Hard lesson for Americans

2014-10-04 00:00

THE aftermath of the Ryder Cup has been almost as interesting as the event that inevitably wound its way to a sixth European victory out of the last seven matches. The defeat inflicted further scar tissue on the already damaged psyches of the Americans. By the end of the contest, the oldest players in the USA team, Jim Furyk and Phil Mickelson, looked fed up with being perennial losers to a team that was once regarded by their predecessors as not worth full attention.

The size of the modern Ryder Cup ensures that the ignominy of continued defeat is now occupying the minds of the officials of the American PGA. But they were left in no doubt what their players think by the nicely timed broadside delivered at his captain, Tom Watson, by an infuriated Mickelson at the post-match press conference. Mickelson has received a great deal of knee jerk criticism from the usual chorus of pundits including Nick Faldo who seems unable to resist any opportunity to make a thoughtless comment.

On the surface it might seem that Mickelson’s remarks were injudicious in respect of both their public nature and timing. In fact, what America’s longest serving Ryder Cup player did quite deliberately was to capture maximum attention for the frustrations felt by his team-mates. He implied that, unless things change, further defeats by the Europeans are a certainty. Mickelson pointedly referred to Paul Azinger as the only Ryder captain he had played under who had come with a plan and invested in his players.

Captains have long been chosen by the American PGA as a tribute to former Major title winners with scarcely a thought given to the age and man management capability of their selections. With the captains choosing their vice captains on the same basis, the result is that the management teams of the Americans have consisted of out-of-touch old timers whose attitude has been that what happens on the course is the sole responsibility of the players.

Their sole function was “to dispense advice if required”. That they should be the eyes and ears of a highly involved captain has escaped both them and the hierarchy of their PGA. Spectators at Gleneagles are adamant that the 70-year-old Ray Floyd, one of Watson’s deputies, was never seen to leave his buggy throughout the match.

The American PGA failed to draw any conclusion from Paul Azinger’s time as captain. When he delivered America’s lone victory in the last 15 years, the Europeans were captained by a detached Nick Faldo who had been given the job as a reward for his playing career without any regard to his well-known inability to look beyond his own narrow self-interests. He accepted advice from neither his successful predecessors nor his players, whom he dealt with on the basis that they, too, were possessed of his own aloof temperament.

Azinger on the other hand, went about it with the precision of a top class CEO or military commander. No detail was too small for Azinger. The players were involved in his decision making. In short, Azinger captained his team in the manner of all the successful European captains since Tony Jacklin, whereas Faldo took as his model the failed efforts of America’s former Major winners. The result was the less talented but charged up Americans easily dealt with Faldo’s demotivated troops.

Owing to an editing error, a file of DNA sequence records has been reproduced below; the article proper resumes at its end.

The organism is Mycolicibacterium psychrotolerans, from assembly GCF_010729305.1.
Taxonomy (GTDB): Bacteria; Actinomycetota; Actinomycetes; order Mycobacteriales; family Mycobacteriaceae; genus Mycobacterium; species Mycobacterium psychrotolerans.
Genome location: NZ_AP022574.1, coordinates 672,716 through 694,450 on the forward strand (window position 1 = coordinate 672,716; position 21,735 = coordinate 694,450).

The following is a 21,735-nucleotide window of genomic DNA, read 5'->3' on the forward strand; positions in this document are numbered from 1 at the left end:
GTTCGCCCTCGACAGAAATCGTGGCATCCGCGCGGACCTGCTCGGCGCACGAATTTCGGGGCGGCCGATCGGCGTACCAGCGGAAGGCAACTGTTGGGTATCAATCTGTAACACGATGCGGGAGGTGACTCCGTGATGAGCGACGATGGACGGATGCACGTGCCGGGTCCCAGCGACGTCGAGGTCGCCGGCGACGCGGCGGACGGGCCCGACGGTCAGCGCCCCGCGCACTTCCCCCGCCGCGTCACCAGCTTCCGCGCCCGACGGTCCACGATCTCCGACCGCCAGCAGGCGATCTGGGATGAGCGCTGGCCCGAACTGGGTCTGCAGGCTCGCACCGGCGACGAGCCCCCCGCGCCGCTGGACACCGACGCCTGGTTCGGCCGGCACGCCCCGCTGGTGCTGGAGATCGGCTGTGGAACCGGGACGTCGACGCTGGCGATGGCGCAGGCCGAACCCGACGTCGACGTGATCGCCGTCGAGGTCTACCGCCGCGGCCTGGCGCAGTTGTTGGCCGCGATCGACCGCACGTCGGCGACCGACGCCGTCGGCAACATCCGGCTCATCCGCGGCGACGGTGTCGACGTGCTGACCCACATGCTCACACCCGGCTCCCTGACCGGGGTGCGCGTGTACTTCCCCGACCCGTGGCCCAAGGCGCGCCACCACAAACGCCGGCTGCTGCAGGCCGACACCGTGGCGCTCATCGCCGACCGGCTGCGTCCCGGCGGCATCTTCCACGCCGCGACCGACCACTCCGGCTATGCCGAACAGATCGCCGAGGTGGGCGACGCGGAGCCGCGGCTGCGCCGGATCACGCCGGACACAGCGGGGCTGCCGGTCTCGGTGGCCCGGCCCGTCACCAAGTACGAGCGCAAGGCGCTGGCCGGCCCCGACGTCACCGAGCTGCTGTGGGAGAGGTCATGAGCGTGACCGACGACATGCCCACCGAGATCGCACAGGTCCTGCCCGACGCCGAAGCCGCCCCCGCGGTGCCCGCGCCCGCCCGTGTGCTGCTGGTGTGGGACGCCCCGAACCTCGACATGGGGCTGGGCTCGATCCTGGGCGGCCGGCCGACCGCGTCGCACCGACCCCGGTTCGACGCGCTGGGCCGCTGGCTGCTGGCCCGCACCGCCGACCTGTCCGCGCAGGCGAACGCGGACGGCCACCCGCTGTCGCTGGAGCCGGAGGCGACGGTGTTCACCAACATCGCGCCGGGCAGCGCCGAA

The difference was that the Europeans learnt the lessons from Faldo’s failed captaincy while the Americans reverted to the model that served them well when the teams of Great Britain had been no match for their star players. One of the lessons in sporting life is that the seeds of failure are often sown in times of success.

Ted Bishop, the chairperson of the American PGA, is known to have forced the appointment of Tom Watson as captain for 2014 after reading Four days in July, the account of Watson’s near miss at the Open Championship in 2009. He had been persuaded that the American team needed a former player whom they respected as a golfer.

In Bishop’s mind no one fitted the bill more than Watson, who had done it all and shown that he was still competitive with the younger players. He claims to have consulted other luminaries before announcing Watson’s appointment but there is little doubt that his mind was made up by a book rather than an in-depth inclusive process.

What Mickelson’s outburst has done is to ensure that the lazy habit of choosing American captains from a handful of Major winners is broken. Bishop has already admitted as much. Ironically Paul Azinger, who could well be chosen as their next captain, actually fits the bill on that account having won the PGA championship.

It also seems certain that in future the American team will only be finalised after the Fedex Cup and Tour Championship. The changes that are surely coming will be due largely to Mickelson’s controversial intervention. It needed someone of his stature to draw a line in the sand.

The American PGA should have been shaken by the recent defeat for other reasons not least of which is the fact that television viewing of this Ryder Cup in the States slumped below that of both the NFL and college football. NBC, who have signed the television broadcasting rights for the Ryder Cup through to 2030, are concerned that further defeats will cause many viewers and advertisers to drop the event altogether.

The Europeans have no such problems.

Their template for success is well established. It is carefully handed down from captain to successor. The captains invest in the players between events. Newcomers to the team are nurtured within it. Friendships made during the Ryder Cup endure for life. On tour, the team-mates enjoy each other’s company off the course. As a team it is greater than the sum of its parts.

The Americans must surely understand that business as usual will not bring victory.

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